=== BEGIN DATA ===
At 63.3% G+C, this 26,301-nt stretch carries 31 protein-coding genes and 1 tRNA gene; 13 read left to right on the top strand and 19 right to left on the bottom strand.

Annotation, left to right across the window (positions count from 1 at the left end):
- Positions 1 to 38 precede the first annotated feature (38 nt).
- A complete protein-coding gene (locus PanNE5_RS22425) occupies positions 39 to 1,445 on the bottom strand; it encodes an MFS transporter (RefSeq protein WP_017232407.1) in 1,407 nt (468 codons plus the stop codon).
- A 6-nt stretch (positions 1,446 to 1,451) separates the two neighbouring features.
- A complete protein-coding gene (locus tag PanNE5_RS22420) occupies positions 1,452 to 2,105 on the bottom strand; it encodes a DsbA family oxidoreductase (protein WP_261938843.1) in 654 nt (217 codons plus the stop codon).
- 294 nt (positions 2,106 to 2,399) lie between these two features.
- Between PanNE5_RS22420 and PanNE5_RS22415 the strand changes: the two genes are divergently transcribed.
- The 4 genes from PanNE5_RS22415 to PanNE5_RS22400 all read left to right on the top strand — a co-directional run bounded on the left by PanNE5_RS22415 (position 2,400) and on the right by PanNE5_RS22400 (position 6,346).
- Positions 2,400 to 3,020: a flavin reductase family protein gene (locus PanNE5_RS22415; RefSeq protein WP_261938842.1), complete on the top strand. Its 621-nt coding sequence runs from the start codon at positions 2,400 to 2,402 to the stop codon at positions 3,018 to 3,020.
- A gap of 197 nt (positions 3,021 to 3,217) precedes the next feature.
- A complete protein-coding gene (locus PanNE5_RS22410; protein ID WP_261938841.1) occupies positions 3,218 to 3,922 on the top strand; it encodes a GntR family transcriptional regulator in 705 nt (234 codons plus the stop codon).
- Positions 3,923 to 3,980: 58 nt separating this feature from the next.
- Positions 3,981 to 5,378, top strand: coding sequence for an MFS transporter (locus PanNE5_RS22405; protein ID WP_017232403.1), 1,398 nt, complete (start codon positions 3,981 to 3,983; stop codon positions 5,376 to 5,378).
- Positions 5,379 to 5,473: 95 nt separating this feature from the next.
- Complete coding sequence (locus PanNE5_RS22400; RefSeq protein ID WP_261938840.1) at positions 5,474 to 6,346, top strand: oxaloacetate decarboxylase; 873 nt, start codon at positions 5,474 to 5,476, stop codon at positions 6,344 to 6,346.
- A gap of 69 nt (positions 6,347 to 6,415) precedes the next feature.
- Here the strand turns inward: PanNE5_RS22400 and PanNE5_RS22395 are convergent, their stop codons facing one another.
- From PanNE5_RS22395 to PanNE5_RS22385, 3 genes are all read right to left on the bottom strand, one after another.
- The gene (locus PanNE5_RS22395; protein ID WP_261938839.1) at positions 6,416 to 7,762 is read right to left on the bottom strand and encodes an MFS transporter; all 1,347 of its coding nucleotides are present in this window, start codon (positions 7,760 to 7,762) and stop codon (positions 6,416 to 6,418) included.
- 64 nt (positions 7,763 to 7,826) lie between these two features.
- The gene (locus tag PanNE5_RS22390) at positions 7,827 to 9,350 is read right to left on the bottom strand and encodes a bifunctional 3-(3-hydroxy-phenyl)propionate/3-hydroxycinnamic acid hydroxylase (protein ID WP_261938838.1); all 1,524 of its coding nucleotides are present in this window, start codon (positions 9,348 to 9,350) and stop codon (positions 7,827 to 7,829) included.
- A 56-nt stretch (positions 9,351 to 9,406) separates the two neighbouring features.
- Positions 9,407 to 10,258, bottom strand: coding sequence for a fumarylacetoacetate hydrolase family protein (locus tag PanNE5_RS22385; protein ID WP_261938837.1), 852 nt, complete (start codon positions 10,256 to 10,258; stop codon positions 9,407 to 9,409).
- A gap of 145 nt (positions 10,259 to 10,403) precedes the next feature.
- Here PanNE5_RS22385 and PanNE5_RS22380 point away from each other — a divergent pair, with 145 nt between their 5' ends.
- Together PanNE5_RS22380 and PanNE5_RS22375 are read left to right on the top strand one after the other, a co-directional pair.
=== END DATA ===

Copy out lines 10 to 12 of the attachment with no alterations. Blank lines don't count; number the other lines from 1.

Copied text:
- Positions 2,400 to 3,020: a flavin reductase family protein gene (locus PanNE5_RS22415; RefSeq protein WP_261938842.1), complete on the top strand. Its 621-nt coding sequence runs from the start codon at positions 2,400 to 2,402 to the stop codon at positions 3,018 to 3,020.
- A gap of 197 nt (positions 3,021 to 3,217) precedes the next feature.
- A complete protein-coding gene (locus PanNE5_RS22410; protein ID WP_261938841.1) occupies positions 3,218 to 3,922 on the top strand; it encodes a GntR family transcriptional regulator in 705 nt (234 codons plus the stop codon).